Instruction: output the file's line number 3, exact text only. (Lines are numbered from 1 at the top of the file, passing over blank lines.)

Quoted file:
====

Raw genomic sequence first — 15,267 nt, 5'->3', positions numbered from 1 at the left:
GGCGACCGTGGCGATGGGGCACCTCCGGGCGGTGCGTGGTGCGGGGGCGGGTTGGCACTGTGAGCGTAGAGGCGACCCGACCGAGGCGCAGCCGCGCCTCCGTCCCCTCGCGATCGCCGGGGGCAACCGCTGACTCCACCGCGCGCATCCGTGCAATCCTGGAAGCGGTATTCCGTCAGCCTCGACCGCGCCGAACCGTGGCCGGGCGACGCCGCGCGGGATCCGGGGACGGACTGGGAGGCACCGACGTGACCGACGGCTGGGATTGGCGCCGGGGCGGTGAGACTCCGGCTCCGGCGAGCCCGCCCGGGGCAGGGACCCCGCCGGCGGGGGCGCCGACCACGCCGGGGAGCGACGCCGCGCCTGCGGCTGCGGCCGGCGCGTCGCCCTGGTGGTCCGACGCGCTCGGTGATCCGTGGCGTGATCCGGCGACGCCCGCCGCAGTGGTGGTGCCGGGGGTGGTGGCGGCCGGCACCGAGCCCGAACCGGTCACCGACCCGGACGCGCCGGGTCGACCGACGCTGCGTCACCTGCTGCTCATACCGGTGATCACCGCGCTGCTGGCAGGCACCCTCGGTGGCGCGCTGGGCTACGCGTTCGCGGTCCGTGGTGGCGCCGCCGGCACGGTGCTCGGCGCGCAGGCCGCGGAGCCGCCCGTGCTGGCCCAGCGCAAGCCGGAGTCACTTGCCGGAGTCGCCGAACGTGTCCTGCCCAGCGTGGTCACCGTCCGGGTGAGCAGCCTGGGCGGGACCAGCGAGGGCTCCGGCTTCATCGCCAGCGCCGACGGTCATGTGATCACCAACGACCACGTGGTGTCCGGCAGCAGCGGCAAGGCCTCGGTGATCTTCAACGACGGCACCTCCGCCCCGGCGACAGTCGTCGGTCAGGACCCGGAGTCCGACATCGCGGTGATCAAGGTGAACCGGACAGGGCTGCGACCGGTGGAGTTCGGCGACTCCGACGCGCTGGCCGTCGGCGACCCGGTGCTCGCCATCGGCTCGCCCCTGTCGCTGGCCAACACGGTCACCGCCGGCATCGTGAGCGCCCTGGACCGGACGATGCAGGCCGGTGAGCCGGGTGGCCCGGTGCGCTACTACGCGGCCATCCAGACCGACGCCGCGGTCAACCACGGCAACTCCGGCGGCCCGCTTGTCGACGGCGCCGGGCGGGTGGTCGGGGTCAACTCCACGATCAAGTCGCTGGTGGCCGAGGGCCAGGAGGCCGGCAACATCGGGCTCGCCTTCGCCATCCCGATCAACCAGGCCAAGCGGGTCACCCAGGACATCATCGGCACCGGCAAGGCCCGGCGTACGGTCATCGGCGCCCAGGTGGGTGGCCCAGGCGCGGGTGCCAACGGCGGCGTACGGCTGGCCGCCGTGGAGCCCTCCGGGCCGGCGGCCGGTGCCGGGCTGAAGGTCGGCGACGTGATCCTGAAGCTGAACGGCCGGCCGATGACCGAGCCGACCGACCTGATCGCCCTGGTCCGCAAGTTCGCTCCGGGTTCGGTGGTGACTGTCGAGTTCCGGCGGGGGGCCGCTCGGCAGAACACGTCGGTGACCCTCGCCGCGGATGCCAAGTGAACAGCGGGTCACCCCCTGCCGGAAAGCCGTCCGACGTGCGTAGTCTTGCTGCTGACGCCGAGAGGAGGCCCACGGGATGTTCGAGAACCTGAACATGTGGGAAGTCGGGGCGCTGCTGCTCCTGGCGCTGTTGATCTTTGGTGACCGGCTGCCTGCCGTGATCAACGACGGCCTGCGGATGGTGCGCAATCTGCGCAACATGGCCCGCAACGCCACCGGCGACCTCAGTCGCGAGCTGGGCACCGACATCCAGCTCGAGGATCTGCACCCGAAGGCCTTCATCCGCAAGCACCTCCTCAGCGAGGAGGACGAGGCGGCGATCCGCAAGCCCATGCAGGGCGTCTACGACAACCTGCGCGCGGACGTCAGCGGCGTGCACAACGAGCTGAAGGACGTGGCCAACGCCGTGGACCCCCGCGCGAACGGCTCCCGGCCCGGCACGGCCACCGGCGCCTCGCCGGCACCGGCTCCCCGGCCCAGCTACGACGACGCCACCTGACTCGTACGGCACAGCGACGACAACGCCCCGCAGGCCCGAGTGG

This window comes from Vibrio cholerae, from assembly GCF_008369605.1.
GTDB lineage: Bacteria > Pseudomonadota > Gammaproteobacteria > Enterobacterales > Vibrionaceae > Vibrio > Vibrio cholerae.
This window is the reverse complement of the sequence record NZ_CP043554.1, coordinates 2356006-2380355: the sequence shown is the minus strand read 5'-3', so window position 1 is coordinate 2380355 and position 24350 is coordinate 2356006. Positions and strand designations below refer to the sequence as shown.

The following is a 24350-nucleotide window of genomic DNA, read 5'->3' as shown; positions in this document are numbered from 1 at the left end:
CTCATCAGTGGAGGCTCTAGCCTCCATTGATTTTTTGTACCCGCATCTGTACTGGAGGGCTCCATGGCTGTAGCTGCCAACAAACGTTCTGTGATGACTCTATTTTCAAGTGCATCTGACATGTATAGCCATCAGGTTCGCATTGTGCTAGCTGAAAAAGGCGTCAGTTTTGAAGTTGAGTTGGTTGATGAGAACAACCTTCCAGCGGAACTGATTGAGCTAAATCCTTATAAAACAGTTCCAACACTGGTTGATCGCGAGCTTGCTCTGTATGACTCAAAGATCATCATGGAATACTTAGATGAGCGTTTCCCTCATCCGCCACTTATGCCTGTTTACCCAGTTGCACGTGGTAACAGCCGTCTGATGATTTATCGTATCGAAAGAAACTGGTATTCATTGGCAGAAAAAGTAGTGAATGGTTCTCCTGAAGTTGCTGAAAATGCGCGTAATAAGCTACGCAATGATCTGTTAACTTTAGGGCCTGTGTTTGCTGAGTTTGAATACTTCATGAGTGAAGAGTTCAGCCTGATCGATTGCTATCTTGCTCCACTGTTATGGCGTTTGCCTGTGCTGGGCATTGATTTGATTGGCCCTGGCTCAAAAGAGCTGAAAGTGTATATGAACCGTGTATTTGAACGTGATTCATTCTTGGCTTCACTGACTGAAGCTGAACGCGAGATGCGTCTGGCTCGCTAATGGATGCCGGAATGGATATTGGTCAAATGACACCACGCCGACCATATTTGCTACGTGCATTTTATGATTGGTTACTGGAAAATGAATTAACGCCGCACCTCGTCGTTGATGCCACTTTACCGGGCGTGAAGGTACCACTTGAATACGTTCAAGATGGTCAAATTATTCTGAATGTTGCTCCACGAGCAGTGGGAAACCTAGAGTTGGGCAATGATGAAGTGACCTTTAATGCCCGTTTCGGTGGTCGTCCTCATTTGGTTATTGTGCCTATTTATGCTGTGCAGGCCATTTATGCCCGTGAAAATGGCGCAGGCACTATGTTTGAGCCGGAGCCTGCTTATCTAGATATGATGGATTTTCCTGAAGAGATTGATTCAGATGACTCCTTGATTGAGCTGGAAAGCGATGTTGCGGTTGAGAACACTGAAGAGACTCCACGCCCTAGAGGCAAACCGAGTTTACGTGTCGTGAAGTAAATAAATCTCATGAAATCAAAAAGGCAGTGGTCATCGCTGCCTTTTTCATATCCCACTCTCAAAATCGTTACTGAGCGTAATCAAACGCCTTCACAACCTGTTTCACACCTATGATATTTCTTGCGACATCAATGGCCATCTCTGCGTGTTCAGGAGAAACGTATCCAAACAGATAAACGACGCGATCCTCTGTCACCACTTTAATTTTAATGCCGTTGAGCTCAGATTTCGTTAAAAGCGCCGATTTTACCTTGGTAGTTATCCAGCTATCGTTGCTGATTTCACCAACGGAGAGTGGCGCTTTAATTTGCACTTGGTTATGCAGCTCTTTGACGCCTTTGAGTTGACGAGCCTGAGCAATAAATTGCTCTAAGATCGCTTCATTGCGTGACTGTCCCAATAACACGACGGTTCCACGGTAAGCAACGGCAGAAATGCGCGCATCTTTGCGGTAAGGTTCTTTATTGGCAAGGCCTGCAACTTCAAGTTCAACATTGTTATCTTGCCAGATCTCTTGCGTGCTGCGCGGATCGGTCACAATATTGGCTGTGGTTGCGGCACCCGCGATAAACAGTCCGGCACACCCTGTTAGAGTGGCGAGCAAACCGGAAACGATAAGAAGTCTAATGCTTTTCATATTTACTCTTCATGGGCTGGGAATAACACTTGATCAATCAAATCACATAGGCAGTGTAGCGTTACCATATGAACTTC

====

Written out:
This window comes from Vibrio cholerae, from assembly GCF_008369605.1.